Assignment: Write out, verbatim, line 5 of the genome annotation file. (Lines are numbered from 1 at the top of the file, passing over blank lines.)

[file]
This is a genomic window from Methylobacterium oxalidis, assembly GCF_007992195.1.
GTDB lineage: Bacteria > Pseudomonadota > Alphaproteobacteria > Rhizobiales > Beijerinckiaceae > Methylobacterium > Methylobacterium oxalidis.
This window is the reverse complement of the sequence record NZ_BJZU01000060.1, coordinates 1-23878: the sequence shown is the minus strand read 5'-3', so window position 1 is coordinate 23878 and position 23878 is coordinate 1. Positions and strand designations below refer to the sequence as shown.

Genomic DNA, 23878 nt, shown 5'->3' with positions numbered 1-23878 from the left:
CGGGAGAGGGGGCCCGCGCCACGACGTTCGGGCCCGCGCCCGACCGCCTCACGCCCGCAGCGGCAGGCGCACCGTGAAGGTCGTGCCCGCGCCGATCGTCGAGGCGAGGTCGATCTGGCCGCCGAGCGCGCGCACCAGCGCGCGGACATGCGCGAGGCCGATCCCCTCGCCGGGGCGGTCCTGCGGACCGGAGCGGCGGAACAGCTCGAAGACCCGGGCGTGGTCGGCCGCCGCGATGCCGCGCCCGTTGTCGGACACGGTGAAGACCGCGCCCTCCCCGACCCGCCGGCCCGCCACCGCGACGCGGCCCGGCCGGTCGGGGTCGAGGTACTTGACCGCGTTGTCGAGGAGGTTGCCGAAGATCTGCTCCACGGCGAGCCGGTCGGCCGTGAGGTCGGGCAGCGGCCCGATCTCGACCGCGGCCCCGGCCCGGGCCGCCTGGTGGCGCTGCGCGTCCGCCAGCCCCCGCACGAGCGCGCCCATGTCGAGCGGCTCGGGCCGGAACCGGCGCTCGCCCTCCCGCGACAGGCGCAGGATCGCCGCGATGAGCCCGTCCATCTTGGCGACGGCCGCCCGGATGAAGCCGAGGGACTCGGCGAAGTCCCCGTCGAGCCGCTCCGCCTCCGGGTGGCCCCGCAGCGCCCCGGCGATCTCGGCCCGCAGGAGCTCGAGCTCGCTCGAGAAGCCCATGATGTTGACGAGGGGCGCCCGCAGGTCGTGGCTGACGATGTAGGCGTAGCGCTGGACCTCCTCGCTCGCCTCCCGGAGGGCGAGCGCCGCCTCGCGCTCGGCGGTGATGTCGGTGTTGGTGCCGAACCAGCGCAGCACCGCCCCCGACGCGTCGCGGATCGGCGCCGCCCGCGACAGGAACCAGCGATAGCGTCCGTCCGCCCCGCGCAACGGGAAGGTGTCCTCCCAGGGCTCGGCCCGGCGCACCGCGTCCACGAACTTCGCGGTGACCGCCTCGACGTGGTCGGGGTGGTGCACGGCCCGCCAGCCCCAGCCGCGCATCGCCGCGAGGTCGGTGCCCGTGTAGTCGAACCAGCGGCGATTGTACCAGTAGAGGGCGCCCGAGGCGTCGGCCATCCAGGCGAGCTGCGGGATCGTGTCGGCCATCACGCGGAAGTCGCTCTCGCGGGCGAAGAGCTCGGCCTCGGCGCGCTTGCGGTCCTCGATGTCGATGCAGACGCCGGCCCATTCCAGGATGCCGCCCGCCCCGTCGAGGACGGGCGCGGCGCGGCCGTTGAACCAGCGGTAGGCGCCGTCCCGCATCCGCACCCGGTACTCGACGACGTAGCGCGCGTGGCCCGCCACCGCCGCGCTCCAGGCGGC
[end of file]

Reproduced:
CGGGAGAGGGGGCCCGCGCCACGACGTTCGGGCCCGCGCCCGACCGCCTCACGCCCGCAGCGGCAGGCGCACCGTGAAGGTCGTGCCCGCGCCGATCGTCGAGGCGAGGTCGATCTGGCCGCCGAGCGCGCGCACCAGCGCGCGGACATGCGCGAGGCCGATCCCCTCGCCGGGGCGGTCCTGCGGACCGGAGCGGCGGAACAGCTCGAAGACCCGGGCGTGGTCGGCCGCCGCGATGCCGCGCCCGTTGTCGGACACGGTGAAGACCGCGCCCTCCCCGACCCGCCGGCCCGCCACCGCGACGCGGCCCGGCCGGTCGGGGTCGAGGTACTTGACCGCGTTGTCGAGGAGGTTGCCGAAGATCTGCTCCACGGCGAGCCGGTCGGCCGTGAGGTCGGGCAGCGGCCCGATCTCGACCGCGGCCCCGGCCCGGGCCGCCTGGTGGCGCTGCGCGTCCGCCAGCCCCCGCACGAGCGCGCCCATGTCGAGCGGCTCGGGCCGGAACCGGCGCTCGCCCTCCCGCGACAGGCGCAGGATCGCCGCGATGAGCCCGTCCATCTTGGCGACGGCCGCCCGGATGAAGCCGAGGGACTCGGCGAAGTCCCCGTCGAGCCGCTCCGCCTCCGGGTGGCCCCGCAGCGCCCCGGCGATCTCGGCCCGCAGGAGCTCGAGCTCGCTCGAGAAGCCCATGATGTTGACGAGGGGCGCCCGCAGGTCGTGGCTGACGATGTAGGCGTAGCGCTGGACCTCCTCGCTCGCCTCCCGGAGGGCGAGCGCCGCCTCGCGCTCGGCGGTGATGTCGGTGTTGGTGCCGAACCAGCGCAGCACCGCCCCCGACGCGTCGCGGATCGGCGCCGCCCGCGACAGGAACCAGCGATAGCGTCCGTCCGCCCCGCGCAACGGGAAGGTGTCCTCCCAGGGCTCGGCCCGGCGCACCGCGTCCACGAACTTCGCGGTGACCGCCTCGACGTGGTCGGGGTGGTGCACGGCCCGCCAGCCCCAGCCGCGCATCGCCGCGAGGTCGGTGCCCGTGTAGTCGAACCAGCGGCGATTGTACCAGTAGAGGGCGCCCGAGGCGTCGGCCATCCAGGCGAGCTGCGGGATCGTGTCGGCCATCACGCGGAAGTCGCTCTCGCGGGCGAAGAGCTCGGCCTCGGCGCGCTTGCGGTCCTCGATGTCGATGCAGACGCCGGCCCATTCCAGGATGCCGCCCGCCCCGTCGAGGACGGGCGCGGCGCGGCCGTTGAACCAGCGGTAGGCGCCGTCCCGCATCCGCACCCGGTACTCGACGACGTAGCGCGCGTGGCCCGCCACCGCCGCGCTCCAGGCGGC